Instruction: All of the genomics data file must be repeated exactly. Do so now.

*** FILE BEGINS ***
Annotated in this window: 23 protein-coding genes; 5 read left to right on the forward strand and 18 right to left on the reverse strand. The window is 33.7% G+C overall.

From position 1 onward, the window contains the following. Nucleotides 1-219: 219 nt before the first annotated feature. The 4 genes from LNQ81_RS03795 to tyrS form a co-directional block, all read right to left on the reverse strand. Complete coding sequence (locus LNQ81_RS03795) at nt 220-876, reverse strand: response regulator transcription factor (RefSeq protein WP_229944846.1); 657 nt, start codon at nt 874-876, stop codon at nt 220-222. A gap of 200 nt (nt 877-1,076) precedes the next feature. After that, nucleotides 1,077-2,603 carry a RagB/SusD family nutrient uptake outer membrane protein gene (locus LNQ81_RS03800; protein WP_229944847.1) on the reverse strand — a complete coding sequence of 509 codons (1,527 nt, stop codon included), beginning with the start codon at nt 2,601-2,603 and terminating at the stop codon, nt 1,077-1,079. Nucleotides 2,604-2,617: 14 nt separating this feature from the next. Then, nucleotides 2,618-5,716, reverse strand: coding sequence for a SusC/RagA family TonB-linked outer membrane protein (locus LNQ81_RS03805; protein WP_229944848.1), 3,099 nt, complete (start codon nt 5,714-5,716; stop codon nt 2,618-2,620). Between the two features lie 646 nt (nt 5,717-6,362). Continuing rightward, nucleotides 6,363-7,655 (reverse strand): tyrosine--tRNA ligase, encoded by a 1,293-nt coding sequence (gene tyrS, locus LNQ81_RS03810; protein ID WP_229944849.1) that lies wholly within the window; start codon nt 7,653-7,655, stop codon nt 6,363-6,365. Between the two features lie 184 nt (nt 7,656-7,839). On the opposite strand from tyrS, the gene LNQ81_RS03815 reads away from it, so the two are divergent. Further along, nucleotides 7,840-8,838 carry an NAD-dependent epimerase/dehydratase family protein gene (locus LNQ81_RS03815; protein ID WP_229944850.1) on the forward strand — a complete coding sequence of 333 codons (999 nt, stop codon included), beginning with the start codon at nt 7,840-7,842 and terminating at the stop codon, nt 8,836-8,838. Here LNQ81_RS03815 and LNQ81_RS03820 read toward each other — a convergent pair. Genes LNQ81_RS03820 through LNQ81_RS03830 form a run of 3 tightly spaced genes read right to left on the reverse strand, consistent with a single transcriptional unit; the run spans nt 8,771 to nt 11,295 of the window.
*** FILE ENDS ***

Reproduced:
Annotated in this window: 23 protein-coding genes; 5 read left to right on the forward strand and 18 right to left on the reverse strand. The window is 33.7% G+C overall.

From position 1 onward, the window contains the following. Nucleotides 1-219: 219 nt before the first annotated feature. The 4 genes from LNQ81_RS03795 to tyrS form a co-directional block, all read right to left on the reverse strand. Complete coding sequence (locus LNQ81_RS03795) at nt 220-876, reverse strand: response regulator transcription factor (RefSeq protein WP_229944846.1); 657 nt, start codon at nt 874-876, stop codon at nt 220-222. A gap of 200 nt (nt 877-1,076) precedes the next feature. After that, nucleotides 1,077-2,603 carry a RagB/SusD family nutrient uptake outer membrane protein gene (locus LNQ81_RS03800; protein WP_229944847.1) on the reverse strand — a complete coding sequence of 509 codons (1,527 nt, stop codon included), beginning with the start codon at nt 2,601-2,603 and terminating at the stop codon, nt 1,077-1,079. Nucleotides 2,604-2,617: 14 nt separating this feature from the next. Then, nucleotides 2,618-5,716, reverse strand: coding sequence for a SusC/RagA family TonB-linked outer membrane protein (locus LNQ81_RS03805; protein WP_229944848.1), 3,099 nt, complete (start codon nt 5,714-5,716; stop codon nt 2,618-2,620). Between the two features lie 646 nt (nt 5,717-6,362). Continuing rightward, nucleotides 6,363-7,655 (reverse strand): tyrosine--tRNA ligase, encoded by a 1,293-nt coding sequence (gene tyrS, locus LNQ81_RS03810; protein ID WP_229944849.1) that lies wholly within the window; start codon nt 7,653-7,655, stop codon nt 6,363-6,365. Between the two features lie 184 nt (nt 7,656-7,839). On the opposite strand from tyrS, the gene LNQ81_RS03815 reads away from it, so the two are divergent. Further along, nucleotides 7,840-8,838 carry an NAD-dependent epimerase/dehydratase family protein gene (locus LNQ81_RS03815; protein ID WP_229944850.1) on the forward strand — a complete coding sequence of 333 codons (999 nt, stop codon included), beginning with the start codon at nt 7,840-7,842 and terminating at the stop codon, nt 8,836-8,838. Here LNQ81_RS03815 and LNQ81_RS03820 read toward each other — a convergent pair. Genes LNQ81_RS03820 through LNQ81_RS03830 form a run of 3 tightly spaced genes read right to left on the reverse strand, consistent with a single transcriptional unit; the run spans nt 8,771 to nt 11,295 of the window.